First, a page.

What would you do if fate had been a little unkind to you, but you get the chance to make it up for yourself with a small lie?
Take, for example, the experimental setup that Shaul Shalvi and David Leiser, both at Ben Gurion University of the Negev used on two groups of Israeli students. One group was from a secular campus, the other from a ‘religious’ one – meaning that they were orthodox jews.
They asked them to roll a die by shaking it in a cup and then upending it. There was a small hole in the top of the cup, so the students – and no-one else – could see the results of the roll. They were told that they would get paid an amount proportional to the die roll. So if they rolled a 1, they would get 3 Shekels (about 75 US cents), but if they rolled a 6 they would get 18 shekels.
Then they rolled the die again – just to check that it wasn’t loaded. And once again, only they could see the results.
So, what happened? Did everyone faithfully report the number they got with the first die roll? Or did some people, dissatisfied with their luck the first time round, feel they deserved something better? Maybe they reported the second roll instead?
Well, this was a genuinely anonymous experiment, so Shalvi and Leiser couldn’t tell if any particular individual lied. But they could look at the statistics.
As you can see in the figure, the religious students reported rolling the same number of low (1-3) and high (4-6) numbers. In other words, what they reported was exactly what you would expect from chance.
The secular students, however, were much more likely to report rolling a 4-6. Some of them must be lying!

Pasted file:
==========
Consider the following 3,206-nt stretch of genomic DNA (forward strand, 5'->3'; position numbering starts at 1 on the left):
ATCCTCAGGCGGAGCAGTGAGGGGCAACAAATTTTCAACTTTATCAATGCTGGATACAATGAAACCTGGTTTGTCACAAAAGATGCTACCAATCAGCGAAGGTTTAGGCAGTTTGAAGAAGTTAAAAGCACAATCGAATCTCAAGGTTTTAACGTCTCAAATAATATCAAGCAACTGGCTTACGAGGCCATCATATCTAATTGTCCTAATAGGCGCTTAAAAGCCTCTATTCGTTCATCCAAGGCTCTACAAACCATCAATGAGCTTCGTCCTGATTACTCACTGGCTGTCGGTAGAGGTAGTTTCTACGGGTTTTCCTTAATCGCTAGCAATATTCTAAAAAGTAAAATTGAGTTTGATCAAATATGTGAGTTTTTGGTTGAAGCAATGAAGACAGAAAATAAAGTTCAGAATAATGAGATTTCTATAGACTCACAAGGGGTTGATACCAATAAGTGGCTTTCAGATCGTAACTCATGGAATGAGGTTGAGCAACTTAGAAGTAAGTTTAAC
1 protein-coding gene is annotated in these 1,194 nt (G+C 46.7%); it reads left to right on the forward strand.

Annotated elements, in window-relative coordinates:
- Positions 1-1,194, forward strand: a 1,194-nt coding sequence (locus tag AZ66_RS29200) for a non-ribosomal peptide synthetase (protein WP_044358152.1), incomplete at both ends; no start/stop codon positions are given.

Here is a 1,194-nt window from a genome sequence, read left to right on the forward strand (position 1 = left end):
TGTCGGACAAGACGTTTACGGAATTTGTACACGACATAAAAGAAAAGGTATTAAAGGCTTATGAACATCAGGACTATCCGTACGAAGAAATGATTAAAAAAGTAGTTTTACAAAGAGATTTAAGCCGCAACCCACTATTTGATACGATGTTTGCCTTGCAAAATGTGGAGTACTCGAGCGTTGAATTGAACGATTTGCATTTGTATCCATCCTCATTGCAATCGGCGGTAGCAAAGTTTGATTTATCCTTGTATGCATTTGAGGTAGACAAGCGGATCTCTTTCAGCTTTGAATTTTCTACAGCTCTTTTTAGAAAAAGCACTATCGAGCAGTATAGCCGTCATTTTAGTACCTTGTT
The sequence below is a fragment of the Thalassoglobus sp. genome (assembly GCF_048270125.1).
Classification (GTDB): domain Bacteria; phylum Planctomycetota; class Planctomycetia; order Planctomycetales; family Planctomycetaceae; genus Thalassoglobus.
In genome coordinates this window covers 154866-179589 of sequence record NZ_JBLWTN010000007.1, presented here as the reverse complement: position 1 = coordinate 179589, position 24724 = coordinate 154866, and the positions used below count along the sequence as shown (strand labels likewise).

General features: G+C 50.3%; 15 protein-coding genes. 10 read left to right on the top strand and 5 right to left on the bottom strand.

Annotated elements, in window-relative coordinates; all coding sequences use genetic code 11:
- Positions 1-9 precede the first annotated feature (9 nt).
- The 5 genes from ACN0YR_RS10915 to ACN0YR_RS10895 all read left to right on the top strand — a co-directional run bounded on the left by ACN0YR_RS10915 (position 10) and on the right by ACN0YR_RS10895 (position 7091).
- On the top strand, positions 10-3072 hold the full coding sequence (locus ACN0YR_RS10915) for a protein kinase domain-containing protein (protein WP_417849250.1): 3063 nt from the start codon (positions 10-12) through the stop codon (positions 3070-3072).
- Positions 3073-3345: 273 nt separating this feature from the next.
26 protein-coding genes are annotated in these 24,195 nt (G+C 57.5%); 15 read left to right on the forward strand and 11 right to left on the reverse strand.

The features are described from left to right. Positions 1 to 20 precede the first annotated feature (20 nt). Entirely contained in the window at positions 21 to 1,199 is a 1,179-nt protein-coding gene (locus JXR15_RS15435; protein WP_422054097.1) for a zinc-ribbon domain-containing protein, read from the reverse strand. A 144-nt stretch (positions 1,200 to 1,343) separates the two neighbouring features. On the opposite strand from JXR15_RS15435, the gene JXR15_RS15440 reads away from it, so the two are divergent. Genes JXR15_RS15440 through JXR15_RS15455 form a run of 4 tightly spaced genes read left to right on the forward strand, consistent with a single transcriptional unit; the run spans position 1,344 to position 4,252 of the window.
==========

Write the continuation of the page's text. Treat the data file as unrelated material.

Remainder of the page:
To understand why some secular students felt it was OK to lie, a week later Shalvi and Leiser asked some of the students to evaluate some examples of other people playing the die-rolling game.
These included examples in which the player was honest, examples in which the player was ‘justifiably’ dishonest (for example, they rolled a low number the first time, but honestly reported the higher number they got from the second roll), and ‘unjustifiably’ dishonest (in which the number to player reported was entirely fictional).
They found that religious students judged both kinds of lying more harshly than the secular students. But, more interestingly, while religious students were almost equally harsh in their judgement of justifiable and unjustifiable lies, or secular students there was a big difference between the two.
Secular students thought the the ‘justifiable’ lying really was justifiable! Religious students disagreed.
What this suggests is that secular student’s views of what is dishonest or not depends on the circumstances. If someone is feeling hard done by, it’s OK to tell a little lie to restore the balance. For religious students, lying is lying and that’s it.
Now, put this together with other research showing that religion and authoritarianism act together to stop people telling ‘white’ lies, and the previous post about research showing that religious people stick to the rules regardless of the consequences, and a picture begins to emerge.
Lying and trust go hand in hand. If everyone strictly follows the rules, then you know where you are. But if people are willing to bend the rules in their own interests, then communal life become much more tricky.
It seems to me that, while at first sight the rigid approach to moral rules seems harsh and possibly dangerous, it is probably essential for close communities. When you absolutely depend on your neighbours, you’d better be sure you know how they are going to behave!
So although it might seem crazy that religious people rely more on rules than on consequences when determining what is right and wrong, it might well be a sensible strategy when the circumstances are right.
Saul Shalvi, & David Leiser (2013). Moral Firmness Journal of Economic Behavior & Organization, 93, 400-4007 DOI: 10.1016/j.jebo.2013.03.014